• Do/while, repeat/until alternate iterative operation

• continuation condition appears at the end

• loop body always performed at least once

• post-test loop

• Primitive operations: sequential, conditional, and iterative are all that is needed

Invitation to Computer Science, 6th Editionm, modified by SJF, Fall2012

Invitation to Computer Science, 6th SJF, Fall2012Editionm, modified by SJF, Fall2012

Examples of Algorithmic Problem Solving SJF, Fall2012Example 1: Go Forth and Multiply

“Given two nonnegative integer values,

a ≥ 0, b ≥ 0, compute and output the product (a × b) using the technique of repeated addition. That is, determine the value of the sum a + a + a + . . . + a

(b times).”

Invitation to Computer Science, 6th Editionm, modified by SJF, Fall2012

Examples of Algorithmic Problem Solving SJF, Fall2012Example 1: Go Forth and Multiply (continued)

• Get input values

• Get values for a and b

• Loop b times, adding each time*

• Output the result

• Print the final value*

* steps need elaboration

Invitation to Computer Science, 6th Editionm, modified by SJF, Fall2012

Examples of Algorithmic Problem Solving SJF, Fall2012Example 1: Go Forth and Multiply (continued)

• Loop b times, adding each time

• Set the value of count to 0

• While (count < b) do

• … the rest of the loop*

• Set the value of count to count + 1

• End of loop

* steps need elaboration

Invitation to Computer Science, 6th Editionm, modified by SJF, Fall2012

Examples of Algorithmic Problem Solving SJF, Fall2012Example 1: Go Forth and Multiply (continued)

• Loop b times, adding each time

• Set the value of count to 0

• Set the value of product to 0

• While (count < b) do

• Set the value of product to (product + a)

• Set the value of count to count + 1

• End of loop

• Output the result

• Print the value of product

Invitation to Computer Science, 6th Editionm, modified by SJF, Fall2012

Example 2: Looking, Looking, Looking SJF, Fall2012

• Examples of algorithmic problem solving: Searching

• 2. Sequential search: find a particular value in an unordered collection

• 3. Find maximum: find the largest value in a collection of data

• 4. Pattern matching: determine if and where a particular pattern occurs in a piece of text

Examples of Algorithmic Problem Solving SJF, Fall2012Example 2: Looking, Looking, Looking

“Assume that we have a list of 10,000 names that we define as N1, N2, N3, . . . , N10,000,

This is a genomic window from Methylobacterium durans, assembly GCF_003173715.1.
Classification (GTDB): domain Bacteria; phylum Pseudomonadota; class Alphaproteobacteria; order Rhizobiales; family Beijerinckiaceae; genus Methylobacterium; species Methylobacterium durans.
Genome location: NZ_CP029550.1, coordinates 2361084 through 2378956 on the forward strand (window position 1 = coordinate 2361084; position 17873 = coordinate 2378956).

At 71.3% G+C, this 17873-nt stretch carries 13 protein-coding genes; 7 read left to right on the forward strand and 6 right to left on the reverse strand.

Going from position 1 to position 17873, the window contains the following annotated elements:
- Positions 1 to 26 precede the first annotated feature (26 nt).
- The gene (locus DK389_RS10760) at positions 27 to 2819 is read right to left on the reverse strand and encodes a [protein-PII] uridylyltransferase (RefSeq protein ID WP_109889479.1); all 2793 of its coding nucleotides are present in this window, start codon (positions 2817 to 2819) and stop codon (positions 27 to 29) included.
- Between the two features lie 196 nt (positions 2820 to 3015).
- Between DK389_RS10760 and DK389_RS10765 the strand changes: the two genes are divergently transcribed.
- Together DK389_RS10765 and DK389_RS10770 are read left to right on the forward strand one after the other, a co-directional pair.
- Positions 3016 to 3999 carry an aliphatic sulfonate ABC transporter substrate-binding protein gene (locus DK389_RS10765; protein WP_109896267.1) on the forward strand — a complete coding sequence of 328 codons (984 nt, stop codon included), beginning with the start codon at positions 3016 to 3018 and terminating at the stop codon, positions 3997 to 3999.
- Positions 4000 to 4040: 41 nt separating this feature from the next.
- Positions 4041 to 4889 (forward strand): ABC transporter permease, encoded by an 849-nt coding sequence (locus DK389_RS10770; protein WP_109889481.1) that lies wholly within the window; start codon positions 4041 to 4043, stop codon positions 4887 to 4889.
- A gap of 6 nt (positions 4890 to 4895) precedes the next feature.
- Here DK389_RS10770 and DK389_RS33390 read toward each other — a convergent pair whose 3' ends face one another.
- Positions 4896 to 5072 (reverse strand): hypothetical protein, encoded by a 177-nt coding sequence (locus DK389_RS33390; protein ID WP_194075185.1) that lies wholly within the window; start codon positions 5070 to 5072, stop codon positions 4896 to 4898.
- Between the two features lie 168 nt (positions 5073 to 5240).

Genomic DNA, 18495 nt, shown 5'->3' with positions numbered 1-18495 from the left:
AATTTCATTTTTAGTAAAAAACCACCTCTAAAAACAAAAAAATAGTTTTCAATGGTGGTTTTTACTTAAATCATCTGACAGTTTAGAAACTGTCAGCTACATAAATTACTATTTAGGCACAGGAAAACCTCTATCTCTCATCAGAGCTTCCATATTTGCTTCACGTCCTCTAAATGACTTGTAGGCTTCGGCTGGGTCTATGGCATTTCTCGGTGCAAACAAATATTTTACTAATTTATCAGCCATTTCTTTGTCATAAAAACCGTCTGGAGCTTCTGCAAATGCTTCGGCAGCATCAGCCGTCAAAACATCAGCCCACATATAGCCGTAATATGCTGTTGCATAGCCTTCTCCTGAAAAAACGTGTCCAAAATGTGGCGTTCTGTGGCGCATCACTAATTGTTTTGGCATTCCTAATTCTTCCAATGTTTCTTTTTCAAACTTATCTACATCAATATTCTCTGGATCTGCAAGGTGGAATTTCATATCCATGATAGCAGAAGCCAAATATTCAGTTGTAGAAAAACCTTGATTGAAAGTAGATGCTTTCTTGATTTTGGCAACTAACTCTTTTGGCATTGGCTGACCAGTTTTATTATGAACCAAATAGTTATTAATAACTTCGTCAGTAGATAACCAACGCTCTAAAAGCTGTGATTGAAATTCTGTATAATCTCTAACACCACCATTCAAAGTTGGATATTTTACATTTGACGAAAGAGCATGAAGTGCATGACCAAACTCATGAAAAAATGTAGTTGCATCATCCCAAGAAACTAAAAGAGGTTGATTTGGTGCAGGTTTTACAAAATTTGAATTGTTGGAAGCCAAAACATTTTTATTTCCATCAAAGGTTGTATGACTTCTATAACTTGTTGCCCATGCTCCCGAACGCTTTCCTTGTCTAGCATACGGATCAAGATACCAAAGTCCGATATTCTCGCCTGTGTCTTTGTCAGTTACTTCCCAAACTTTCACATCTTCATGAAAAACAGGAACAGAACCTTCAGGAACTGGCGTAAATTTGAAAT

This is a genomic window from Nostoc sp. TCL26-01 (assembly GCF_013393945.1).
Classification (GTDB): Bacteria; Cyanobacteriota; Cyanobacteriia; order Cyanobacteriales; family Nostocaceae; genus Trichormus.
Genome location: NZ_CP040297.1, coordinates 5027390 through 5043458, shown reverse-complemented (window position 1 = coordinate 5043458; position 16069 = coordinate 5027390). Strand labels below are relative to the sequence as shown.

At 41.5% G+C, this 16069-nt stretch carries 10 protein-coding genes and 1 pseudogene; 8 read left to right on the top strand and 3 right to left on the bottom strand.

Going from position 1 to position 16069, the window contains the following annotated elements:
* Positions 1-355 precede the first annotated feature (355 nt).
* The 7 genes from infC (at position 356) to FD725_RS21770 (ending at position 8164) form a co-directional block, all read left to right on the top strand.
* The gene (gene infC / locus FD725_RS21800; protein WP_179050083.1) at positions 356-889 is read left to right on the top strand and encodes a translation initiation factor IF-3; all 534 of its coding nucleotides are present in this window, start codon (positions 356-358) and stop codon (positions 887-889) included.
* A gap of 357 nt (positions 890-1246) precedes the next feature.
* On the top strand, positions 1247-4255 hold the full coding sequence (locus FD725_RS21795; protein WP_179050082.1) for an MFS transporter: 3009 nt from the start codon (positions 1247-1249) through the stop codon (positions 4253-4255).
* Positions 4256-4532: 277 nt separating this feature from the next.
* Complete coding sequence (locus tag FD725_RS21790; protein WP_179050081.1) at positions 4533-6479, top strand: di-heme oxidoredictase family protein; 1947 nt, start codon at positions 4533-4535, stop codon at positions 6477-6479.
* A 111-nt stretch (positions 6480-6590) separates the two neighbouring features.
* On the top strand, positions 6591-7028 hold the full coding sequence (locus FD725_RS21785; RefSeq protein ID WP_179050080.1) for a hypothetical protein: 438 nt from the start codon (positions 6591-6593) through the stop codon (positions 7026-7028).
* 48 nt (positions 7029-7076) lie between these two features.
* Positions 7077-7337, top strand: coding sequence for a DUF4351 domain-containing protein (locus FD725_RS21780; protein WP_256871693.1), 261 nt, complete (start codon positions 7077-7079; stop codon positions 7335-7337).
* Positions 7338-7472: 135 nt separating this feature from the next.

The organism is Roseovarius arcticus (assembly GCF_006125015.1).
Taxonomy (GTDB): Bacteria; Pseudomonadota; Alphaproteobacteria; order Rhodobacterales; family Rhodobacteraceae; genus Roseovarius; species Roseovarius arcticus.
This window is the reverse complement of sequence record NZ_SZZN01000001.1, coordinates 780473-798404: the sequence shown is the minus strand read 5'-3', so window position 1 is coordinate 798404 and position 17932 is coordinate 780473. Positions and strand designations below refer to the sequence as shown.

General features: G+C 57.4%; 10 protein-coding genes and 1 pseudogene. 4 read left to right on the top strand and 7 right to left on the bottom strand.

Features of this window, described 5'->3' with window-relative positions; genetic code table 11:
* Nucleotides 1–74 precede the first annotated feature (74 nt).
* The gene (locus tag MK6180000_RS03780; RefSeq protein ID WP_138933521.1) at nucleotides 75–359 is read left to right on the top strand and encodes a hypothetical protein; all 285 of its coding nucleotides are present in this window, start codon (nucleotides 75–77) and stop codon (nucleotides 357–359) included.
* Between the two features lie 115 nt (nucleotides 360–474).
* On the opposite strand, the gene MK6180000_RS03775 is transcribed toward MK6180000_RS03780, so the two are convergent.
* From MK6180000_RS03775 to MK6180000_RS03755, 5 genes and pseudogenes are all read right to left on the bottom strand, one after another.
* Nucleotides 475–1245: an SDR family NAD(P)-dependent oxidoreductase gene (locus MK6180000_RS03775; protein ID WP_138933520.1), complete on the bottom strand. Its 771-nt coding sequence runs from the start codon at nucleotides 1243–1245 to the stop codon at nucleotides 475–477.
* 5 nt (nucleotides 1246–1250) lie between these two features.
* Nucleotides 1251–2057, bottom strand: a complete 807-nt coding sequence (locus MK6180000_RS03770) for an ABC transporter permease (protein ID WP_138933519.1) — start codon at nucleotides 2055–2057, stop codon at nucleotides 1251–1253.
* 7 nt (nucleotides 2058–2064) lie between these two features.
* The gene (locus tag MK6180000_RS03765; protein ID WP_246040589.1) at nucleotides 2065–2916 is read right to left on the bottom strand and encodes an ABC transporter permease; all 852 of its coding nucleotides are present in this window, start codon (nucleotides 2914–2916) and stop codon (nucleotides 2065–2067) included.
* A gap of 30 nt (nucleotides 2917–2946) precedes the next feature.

along with the 10,000 telephone numbers of those individuals, denoted as

T1, T2, T3, . . . , T10,000.

To simplify the problem, we initially assume that all names in the book are unique and that the names need not be in alphabetical order.”

Invitation to Computer Science, 6th Editionm, modified by SJF, Fall2012

Examples of Algorithmic Problem Solving SJF, Fall2012Example 2: Looking, Looking, Looking (continued)

• Finding the correct solution to a problem is called algorithm discovery and is the most challenging and creative part of the problem-solving process.

• Three versions here illustrate algorithm discovery, working toward a correct, efficient solution

• A sequential algorithm (no loops or conditionals)

• An incomplete iterative algorithm

• A correct algorithm

Invitation to Computer Science, 6th Editionm, modified by SJF, Fall2012

Example 2: Looking, Looking, Looking (continued) SJF, Fall2012

• Correct sequential search algorithm

• Uses iteration to simplify the task

• Refers to a value in the list using an index (or pointer)

• Handles special cases (like a name not found in the collection)

• Uses the variable Found to exit the iteration as soon as a match is found

Example 3: Big, Bigger, Biggest SJF, Fall2012

• Find the largest value from a list of values

• Algorithm outline

• Keep track of the largest value seen so far (initialized to be the first in the list)

• Compare each value to the largest seen so far, and keep the larger as the new largest

Examples of Algorithmic Problem Solving SJF, Fall2012Example 3: Big, Bigger, Biggest

• A “building-block” algorithm used in many libraries

• Library: A collection of pre-defined useful algorithms

“Given a value n ≥ 1 and a list containing exactly n unique numbers called A1, A2, . . . , An, find and print out both the largest value in the list and the position in the list where that largest value occurred.”

Invitation to Computer Science, 6th Editionm, modified by SJF, Fall2012

Example 3: Big, Bigger, Biggest (continued) SJF, Fall2012

• Find Largest algorithm

• Uses iteration and indices like previous example

• Updates location and largest so far when needed in the loop

Example 4: Meeting Your Match SJF, Fall2012

• Find if and where a pattern string occurs within a longer piece of text